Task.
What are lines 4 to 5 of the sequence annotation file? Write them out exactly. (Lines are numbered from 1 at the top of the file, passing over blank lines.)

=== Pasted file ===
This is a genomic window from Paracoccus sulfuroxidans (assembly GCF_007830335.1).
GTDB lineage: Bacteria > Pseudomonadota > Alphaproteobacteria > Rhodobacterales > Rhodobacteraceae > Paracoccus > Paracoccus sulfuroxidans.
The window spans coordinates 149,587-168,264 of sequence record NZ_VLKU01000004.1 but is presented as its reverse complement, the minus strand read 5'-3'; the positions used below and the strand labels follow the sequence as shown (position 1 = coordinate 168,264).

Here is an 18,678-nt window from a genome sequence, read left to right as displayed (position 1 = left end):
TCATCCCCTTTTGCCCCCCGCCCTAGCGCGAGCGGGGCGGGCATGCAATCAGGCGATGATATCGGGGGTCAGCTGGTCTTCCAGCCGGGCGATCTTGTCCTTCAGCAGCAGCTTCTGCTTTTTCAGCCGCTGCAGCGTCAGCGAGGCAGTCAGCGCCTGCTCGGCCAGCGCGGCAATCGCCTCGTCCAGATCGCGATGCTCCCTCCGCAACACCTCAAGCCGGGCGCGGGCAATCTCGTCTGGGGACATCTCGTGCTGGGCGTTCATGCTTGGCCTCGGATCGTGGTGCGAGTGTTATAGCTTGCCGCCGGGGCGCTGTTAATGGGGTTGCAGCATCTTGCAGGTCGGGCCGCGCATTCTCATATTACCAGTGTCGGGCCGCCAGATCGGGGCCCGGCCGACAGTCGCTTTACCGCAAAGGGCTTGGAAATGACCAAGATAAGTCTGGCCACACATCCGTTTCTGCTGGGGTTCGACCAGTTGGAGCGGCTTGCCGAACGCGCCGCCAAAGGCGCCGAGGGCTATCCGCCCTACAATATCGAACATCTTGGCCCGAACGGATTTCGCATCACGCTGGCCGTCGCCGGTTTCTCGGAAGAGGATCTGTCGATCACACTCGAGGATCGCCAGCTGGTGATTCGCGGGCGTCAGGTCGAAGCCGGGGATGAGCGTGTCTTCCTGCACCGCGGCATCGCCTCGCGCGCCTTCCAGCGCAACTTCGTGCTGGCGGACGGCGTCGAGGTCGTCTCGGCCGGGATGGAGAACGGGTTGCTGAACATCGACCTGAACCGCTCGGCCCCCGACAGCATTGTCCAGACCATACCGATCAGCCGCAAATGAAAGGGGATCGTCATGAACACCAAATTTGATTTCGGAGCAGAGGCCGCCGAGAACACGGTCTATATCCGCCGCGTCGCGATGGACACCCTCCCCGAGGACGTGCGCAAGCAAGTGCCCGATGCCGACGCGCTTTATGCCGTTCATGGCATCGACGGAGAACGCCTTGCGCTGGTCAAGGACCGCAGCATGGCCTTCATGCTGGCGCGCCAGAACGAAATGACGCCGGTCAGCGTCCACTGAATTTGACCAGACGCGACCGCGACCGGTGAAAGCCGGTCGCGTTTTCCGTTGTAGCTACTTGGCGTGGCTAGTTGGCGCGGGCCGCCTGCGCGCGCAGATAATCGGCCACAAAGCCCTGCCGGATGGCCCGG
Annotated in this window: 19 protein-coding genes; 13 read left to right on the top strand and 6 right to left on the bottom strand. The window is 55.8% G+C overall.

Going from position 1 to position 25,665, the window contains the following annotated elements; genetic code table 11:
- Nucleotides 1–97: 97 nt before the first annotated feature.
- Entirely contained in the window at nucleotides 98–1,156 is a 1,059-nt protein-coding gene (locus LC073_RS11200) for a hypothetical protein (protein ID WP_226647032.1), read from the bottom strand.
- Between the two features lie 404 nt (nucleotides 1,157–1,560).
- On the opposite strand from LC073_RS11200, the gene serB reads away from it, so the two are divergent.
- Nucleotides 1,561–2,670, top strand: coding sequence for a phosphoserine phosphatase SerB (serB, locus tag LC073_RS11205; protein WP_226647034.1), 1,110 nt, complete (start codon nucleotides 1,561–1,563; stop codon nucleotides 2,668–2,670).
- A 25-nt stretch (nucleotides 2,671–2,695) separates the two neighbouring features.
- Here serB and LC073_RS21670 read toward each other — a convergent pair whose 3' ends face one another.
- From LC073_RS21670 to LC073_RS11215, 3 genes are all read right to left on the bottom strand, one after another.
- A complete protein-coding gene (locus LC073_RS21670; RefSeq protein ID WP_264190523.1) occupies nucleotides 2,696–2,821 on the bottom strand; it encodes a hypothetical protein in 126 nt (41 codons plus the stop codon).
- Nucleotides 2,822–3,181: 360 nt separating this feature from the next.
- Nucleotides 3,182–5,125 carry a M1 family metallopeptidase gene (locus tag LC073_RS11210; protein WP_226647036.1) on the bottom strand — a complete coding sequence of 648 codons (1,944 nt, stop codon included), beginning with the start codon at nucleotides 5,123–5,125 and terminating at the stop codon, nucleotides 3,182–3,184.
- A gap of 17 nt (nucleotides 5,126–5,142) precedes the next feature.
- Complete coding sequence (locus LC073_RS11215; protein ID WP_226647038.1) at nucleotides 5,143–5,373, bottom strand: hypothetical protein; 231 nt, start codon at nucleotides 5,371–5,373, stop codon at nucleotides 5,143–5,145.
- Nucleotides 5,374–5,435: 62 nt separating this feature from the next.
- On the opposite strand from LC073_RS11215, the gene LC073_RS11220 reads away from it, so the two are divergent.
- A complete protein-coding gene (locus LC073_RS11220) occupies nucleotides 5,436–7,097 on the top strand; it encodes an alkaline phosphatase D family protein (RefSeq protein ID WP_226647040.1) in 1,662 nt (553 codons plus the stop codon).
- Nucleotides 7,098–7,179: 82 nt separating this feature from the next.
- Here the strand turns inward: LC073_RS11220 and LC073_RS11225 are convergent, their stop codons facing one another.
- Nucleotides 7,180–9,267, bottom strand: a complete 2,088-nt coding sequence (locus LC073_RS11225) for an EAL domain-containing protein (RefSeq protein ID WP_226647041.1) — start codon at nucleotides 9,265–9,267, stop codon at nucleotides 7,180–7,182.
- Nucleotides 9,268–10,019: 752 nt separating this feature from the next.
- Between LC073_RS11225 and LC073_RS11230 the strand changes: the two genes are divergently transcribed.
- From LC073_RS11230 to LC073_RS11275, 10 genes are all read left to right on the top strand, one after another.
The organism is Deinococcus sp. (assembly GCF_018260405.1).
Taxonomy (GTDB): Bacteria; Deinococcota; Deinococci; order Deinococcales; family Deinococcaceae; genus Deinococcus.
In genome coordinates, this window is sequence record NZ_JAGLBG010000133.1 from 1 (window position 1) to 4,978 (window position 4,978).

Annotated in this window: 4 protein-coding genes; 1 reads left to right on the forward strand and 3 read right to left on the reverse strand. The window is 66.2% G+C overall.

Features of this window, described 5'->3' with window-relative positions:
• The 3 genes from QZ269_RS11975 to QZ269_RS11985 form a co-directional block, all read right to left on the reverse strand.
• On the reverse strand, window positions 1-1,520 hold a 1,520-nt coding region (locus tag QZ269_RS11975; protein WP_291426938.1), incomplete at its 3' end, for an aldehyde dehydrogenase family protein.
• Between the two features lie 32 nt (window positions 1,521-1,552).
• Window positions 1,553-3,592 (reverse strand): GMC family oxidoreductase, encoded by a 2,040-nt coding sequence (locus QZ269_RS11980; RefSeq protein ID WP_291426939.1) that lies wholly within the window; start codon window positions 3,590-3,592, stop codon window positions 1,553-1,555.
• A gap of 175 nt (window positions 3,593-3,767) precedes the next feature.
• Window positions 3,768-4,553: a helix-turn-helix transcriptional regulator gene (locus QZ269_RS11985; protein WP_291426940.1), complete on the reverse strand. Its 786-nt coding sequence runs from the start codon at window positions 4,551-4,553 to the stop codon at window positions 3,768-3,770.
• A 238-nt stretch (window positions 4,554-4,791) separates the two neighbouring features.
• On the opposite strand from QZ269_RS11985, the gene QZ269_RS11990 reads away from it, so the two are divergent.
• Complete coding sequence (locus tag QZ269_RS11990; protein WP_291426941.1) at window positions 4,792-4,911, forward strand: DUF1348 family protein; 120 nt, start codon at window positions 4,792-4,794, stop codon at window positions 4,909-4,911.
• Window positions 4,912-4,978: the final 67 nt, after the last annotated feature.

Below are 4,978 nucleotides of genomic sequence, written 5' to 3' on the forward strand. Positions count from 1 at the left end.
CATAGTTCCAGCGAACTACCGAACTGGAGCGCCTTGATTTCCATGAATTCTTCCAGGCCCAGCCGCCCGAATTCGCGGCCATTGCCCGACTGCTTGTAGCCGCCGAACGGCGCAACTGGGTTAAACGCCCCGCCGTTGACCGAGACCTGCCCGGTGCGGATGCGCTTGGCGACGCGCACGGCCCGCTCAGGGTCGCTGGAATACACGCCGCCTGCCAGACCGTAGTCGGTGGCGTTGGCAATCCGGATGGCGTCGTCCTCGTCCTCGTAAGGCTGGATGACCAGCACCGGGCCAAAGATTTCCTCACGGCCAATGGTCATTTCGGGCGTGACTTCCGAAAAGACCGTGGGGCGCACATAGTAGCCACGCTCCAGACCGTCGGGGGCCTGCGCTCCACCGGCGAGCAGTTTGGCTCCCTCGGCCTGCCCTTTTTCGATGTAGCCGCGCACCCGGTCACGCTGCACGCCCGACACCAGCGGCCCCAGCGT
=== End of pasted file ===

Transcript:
Here is an 18,678-nt window from a genome sequence, read left to right as displayed (position 1 = left end):
TCATCCCCTTTTGCCCCCCGCCCTAGCGCGAGCGGGGCGGGCATGCAATCAGGCGATGATATCGGGGGTCAGCTGGTCTTCCAGCCGGGCGATCTTGTCCTTCAGCAGCAGCTTCTGCTTTTTCAGCCGCTGCAGCGTCAGCGAGGCAGTCAGCGCCTGCTCGGCCAGCGCGGCAATCGCCTCGTCCAGATCGCGATGCTCCCTCCGCAACACCTCAAGCCGGGCGCGGGCAATCTCGTCTGGGGACATCTCGTGCTGGGCGTTCATGCTTGGCCTCGGATCGTGGTGCGAGTGTTATAGCTTGCCGCCGGGGCGCTGTTAATGGGGTTGCAGCATCTTGCAGGTCGGGCCGCGCATTCTCATATTACCAGTGTCGGGCCGCCAGATCGGGGCCCGGCCGACAGTCGCTTTACCGCAAAGGGCTTGGAAATGACCAAGATAAGTCTGGCCACACATCCGTTTCTGCTGGGGTTCGACCAGTTGGAGCGGCTTGCCGAACGCGCCGCCAAAGGCGCCGAGGGCTATCCGCCCTACAATATCGAACATCTTGGCCCGAACGGATTTCGCATCACGCTGGCCGTCGCCGGTTTCTCGGAAGAGGATCTGTCGATCACACTCGAGGATCGCCAGCTGGTGATTCGCGGGCGTCAGGTCGAAGCCGGGGATGAGCGTGTCTTCCTGCACCGCGGCATCGCCTCGCGCGCCTTCCAGCGCAACTTCGTGCTGGCGGACGGCGTCGAGGTCGTCTCGGCCGGGATGGAGAACGGGTTGCTGAACATCGACCTGAACCGCTCGGCCCCCGACAGCATTGTCCAGACCATACCGATCAGCCGCAAATGAAAGGGGATCGTCATGAACACCAAATTTGATTTCGGAGCAGAGGCCGCCGAGAACACGGTCTATATCCGCCGCGTCGCGATGGACACCCTCCCCGAGGACGTGCGCAAGCAAGTGCCCGATGCCGACGCGCTTTATGCCGTTCATGGCATCGACGGAGAACGCCTTGCGCTGGTCAAGGACCGCAGCATGGCCTTCATGCTGGCGCGCCAGAACGAAATGACGCCGGTCAGCGTCCACTGAATTTGACCAGACGCGACCGCGACCGGTGAAAGCCGGTCGCGTTTTCCGTTGTAGCTACTTGGCGTGGCTAGTTGGCGCGGGCCGCCTGCGCGCGCAGATAATCGGCCACAAAGCCCTGCCGGATGGCCCGG